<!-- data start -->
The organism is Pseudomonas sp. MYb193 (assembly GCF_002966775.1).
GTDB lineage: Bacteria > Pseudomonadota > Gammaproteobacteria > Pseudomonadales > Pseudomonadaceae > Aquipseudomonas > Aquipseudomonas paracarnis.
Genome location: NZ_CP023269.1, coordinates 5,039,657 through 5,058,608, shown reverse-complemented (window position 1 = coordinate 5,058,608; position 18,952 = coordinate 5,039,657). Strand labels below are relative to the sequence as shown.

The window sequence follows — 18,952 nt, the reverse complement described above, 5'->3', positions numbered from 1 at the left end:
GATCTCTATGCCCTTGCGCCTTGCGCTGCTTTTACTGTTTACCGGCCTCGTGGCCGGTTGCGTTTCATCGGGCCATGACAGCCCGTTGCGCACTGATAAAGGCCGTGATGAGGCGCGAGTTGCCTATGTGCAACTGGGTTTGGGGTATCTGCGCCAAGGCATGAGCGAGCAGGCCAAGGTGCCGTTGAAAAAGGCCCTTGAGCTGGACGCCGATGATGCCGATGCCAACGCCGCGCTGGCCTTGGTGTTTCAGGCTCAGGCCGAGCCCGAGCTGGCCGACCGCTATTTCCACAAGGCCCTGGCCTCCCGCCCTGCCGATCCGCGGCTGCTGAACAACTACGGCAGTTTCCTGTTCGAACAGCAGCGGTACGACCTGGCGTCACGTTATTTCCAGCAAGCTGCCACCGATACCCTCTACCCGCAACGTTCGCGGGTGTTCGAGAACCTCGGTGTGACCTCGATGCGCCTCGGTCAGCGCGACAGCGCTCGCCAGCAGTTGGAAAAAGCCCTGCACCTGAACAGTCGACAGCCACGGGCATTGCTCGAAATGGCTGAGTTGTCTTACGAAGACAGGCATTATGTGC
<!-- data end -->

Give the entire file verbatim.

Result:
The organism is Pseudomonas sp. MYb193 (assembly GCF_002966775.1).
GTDB lineage: Bacteria > Pseudomonadota > Gammaproteobacteria > Pseudomonadales > Pseudomonadaceae > Aquipseudomonas > Aquipseudomonas paracarnis.
Genome location: NZ_CP023269.1, coordinates 5,039,657 through 5,058,608, shown reverse-complemented (window position 1 = coordinate 5,058,608; position 18,952 = coordinate 5,039,657). Strand labels below are relative to the sequence as shown.

The window sequence follows — 18,952 nt, the reverse complement described above, 5'->3', positions numbered from 1 at the left end:
GATCTCTATGCCCTTGCGCCTTGCGCTGCTTTTACTGTTTACCGGCCTCGTGGCCGGTTGCGTTTCATCGGGCCATGACAGCCCGTTGCGCACTGATAAAGGCCGTGATGAGGCGCGAGTTGCCTATGTGCAACTGGGTTTGGGGTATCTGCGCCAAGGCATGAGCGAGCAGGCCAAGGTGCCGTTGAAAAAGGCCCTTGAGCTGGACGCCGATGATGCCGATGCCAACGCCGCGCTGGCCTTGGTGTTTCAGGCTCAGGCCGAGCCCGAGCTGGCCGACCGCTATTTCCACAAGGCCCTGGCCTCCCGCCCTGCCGATCCGCGGCTGCTGAACAACTACGGCAGTTTCCTGTTCGAACAGCAGCGGTACGACCTGGCGTCACGTTATTTCCAGCAAGCTGCCACCGATACCCTCTACCCGCAACGTTCGCGGGTGTTCGAGAACCTCGGTGTGACCTCGATGCGCCTCGGTCAGCGCGACAGCGCTCGCCAGCAGTTGGAAAAAGCCCTGCACCTGAACAGTCGACAGCCACGGGCATTGCTCGAAATGGCTGAGTTGTCTTACGAAGACAGGCATTATGTGC